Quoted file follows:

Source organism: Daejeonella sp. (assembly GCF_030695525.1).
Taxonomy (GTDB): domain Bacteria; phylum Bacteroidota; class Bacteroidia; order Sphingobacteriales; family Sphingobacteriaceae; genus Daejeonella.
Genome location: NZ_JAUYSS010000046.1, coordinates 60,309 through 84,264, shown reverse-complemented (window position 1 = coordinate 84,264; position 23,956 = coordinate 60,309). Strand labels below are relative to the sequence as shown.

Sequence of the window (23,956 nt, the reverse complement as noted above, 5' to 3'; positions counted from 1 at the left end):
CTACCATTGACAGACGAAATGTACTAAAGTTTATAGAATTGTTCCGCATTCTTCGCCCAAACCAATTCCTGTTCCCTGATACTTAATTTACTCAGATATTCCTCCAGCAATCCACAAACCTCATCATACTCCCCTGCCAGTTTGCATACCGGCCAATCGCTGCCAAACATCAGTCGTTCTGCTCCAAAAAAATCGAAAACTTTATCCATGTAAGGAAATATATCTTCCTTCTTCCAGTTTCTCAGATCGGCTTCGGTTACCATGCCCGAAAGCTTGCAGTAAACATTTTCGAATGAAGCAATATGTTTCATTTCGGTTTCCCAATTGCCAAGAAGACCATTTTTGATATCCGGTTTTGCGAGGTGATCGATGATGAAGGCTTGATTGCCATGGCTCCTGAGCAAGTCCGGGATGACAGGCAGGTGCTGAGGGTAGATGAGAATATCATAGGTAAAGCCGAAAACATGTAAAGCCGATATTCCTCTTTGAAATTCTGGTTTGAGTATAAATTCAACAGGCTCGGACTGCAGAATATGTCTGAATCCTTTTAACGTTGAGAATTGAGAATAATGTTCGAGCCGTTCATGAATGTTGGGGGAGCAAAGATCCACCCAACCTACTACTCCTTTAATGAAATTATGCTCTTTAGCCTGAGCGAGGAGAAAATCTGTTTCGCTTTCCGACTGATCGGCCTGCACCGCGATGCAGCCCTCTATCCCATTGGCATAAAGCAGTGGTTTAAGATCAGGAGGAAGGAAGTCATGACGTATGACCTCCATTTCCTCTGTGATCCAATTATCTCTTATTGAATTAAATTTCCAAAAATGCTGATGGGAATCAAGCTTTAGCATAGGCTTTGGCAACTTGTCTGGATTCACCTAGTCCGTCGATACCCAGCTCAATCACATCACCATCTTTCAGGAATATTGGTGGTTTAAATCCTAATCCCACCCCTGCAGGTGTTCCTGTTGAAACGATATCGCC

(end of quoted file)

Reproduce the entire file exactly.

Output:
Source organism: Daejeonella sp. (assembly GCF_030695525.1).
Taxonomy (GTDB): domain Bacteria; phylum Bacteroidota; class Bacteroidia; order Sphingobacteriales; family Sphingobacteriaceae; genus Daejeonella.
Genome location: NZ_JAUYSS010000046.1, coordinates 60,309 through 84,264, shown reverse-complemented (window position 1 = coordinate 84,264; position 23,956 = coordinate 60,309). Strand labels below are relative to the sequence as shown.

Sequence of the window (23,956 nt, the reverse complement as noted above, 5' to 3'; positions counted from 1 at the left end):
CTACCATTGACAGACGAAATGTACTAAAGTTTATAGAATTGTTCCGCATTCTTCGCCCAAACCAATTCCTGTTCCCTGATACTTAATTTACTCAGATATTCCTCCAGCAATCCACAAACCTCATCATACTCCCCTGCCAGTTTGCATACCGGCCAATCGCTGCCAAACATCAGTCGTTCTGCTCCAAAAAAATCGAAAACTTTATCCATGTAAGGAAATATATCTTCCTTCTTCCAGTTTCTCAGATCGGCTTCGGTTACCATGCCCGAAAGCTTGCAGTAAACATTTTCGAATGAAGCAATATGTTTCATTTCGGTTTCCCAATTGCCAAGAAGACCATTTTTGATATCCGGTTTTGCGAGGTGATCGATGATGAAGGCTTGATTGCCATGGCTCCTGAGCAAGTCCGGGATGACAGGCAGGTGCTGAGGGTAGATGAGAATATCATAGGTAAAGCCGAAAACATGTAAAGCCGATATTCCTCTTTGAAATTCTGGTTTGAGTATAAATTCAACAGGCTCGGACTGCAGAATATGTCTGAATCCTTTTAACGTTGAGAATTGAGAATAATGTTCGAGCCGTTCATGAATGTTGGGGGAGCAAAGATCCACCCAACCTACTACTCCTTTAATGAAATTATGCTCTTTAGCCTGAGCGAGGAGAAAATCTGTTTCGCTTTCCGACTGATCGGCCTGCACCGCGATGCAGCCCTCTATCCCATTGGCATAAAGCAGTGGTTTAAGATCAGGAGGAAGGAAGTCATGACGTATGACCTCCATTTCCTCTGTGATCCAATTATCTCTTATTGAATTAAATTTCCAAAAATGCTGATGGGAATCAAGCTTTAGCATAGGCTTTGGCAACTTGTCTGGATTCACCTAGTCCGTCGATACCCAGCTCAATCACATCACCATCTTTCAGGAATATTGGTGGTTTAAATCCTAATCCCACCCCTGCAGGTGTTCCTGTTGAAACGATATCGCC